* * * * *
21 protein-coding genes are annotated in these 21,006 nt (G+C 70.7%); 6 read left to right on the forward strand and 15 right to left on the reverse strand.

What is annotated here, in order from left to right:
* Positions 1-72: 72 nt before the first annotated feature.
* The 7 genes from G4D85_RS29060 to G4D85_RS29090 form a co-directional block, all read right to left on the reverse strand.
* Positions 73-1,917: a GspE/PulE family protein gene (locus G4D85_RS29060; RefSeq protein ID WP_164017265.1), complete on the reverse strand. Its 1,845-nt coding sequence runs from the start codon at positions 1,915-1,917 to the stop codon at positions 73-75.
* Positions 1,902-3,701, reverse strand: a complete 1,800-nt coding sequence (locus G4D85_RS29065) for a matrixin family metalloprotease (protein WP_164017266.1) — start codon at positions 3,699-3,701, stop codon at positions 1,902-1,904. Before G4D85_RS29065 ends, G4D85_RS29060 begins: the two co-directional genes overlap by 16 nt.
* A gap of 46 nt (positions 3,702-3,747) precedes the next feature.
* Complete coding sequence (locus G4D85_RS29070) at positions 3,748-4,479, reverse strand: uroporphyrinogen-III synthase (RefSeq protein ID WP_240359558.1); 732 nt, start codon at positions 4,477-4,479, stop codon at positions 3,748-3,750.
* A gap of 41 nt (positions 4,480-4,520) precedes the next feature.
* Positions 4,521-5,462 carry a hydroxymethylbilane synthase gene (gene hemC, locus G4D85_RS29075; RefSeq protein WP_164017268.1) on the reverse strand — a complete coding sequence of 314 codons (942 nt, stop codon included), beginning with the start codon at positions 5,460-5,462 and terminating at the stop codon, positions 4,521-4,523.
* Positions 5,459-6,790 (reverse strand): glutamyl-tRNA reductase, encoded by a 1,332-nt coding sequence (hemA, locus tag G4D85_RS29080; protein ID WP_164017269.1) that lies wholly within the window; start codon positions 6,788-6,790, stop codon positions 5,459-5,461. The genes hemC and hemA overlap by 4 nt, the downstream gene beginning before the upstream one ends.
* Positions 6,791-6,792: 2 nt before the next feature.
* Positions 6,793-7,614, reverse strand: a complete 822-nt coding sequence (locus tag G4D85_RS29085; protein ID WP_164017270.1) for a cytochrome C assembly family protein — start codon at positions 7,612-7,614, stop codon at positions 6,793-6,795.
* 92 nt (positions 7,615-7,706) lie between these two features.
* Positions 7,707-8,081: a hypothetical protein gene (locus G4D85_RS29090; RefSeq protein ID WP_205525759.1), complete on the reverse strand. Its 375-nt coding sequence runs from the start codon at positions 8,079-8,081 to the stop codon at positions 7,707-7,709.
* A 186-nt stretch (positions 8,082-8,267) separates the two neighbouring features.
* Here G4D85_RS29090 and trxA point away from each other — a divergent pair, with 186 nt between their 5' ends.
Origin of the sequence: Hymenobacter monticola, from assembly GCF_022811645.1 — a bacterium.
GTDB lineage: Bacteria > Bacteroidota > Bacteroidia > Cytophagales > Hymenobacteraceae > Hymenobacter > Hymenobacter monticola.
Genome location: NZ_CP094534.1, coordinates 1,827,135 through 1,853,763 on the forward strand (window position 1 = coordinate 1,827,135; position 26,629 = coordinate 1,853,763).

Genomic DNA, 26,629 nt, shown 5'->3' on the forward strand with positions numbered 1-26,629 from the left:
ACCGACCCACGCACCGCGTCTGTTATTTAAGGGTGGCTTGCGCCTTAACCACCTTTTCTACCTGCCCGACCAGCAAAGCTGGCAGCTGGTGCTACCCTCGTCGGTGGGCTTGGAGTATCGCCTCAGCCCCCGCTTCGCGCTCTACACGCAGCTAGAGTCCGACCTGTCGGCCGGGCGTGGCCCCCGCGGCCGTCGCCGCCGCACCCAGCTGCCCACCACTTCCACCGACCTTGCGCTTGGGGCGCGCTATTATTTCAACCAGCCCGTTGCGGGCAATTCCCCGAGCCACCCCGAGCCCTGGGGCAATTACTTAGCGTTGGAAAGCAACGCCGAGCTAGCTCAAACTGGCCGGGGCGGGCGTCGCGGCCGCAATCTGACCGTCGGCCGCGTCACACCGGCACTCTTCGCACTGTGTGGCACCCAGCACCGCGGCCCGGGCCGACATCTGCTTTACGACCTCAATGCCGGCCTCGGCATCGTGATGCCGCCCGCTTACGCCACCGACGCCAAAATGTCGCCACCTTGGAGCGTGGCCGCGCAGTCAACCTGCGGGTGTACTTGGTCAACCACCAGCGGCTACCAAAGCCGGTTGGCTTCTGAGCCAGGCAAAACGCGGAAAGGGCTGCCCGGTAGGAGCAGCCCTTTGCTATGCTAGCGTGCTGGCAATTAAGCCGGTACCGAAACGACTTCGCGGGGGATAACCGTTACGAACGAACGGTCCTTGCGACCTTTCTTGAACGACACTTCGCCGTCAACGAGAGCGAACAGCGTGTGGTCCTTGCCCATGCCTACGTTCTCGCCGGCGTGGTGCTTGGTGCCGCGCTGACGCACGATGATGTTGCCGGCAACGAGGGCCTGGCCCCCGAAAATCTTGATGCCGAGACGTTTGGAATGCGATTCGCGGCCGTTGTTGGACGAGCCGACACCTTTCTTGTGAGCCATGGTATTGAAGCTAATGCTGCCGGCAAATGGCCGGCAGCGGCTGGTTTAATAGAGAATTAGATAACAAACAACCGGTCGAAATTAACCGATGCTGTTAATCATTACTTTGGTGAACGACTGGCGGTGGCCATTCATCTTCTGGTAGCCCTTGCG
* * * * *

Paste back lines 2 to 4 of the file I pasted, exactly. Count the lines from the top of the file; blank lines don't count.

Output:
What is annotated here, in order from left to right:
* Positions 1-72: 72 nt before the first annotated feature.
* The 7 genes from G4D85_RS29060 to G4D85_RS29090 form a co-directional block, all read right to left on the reverse strand.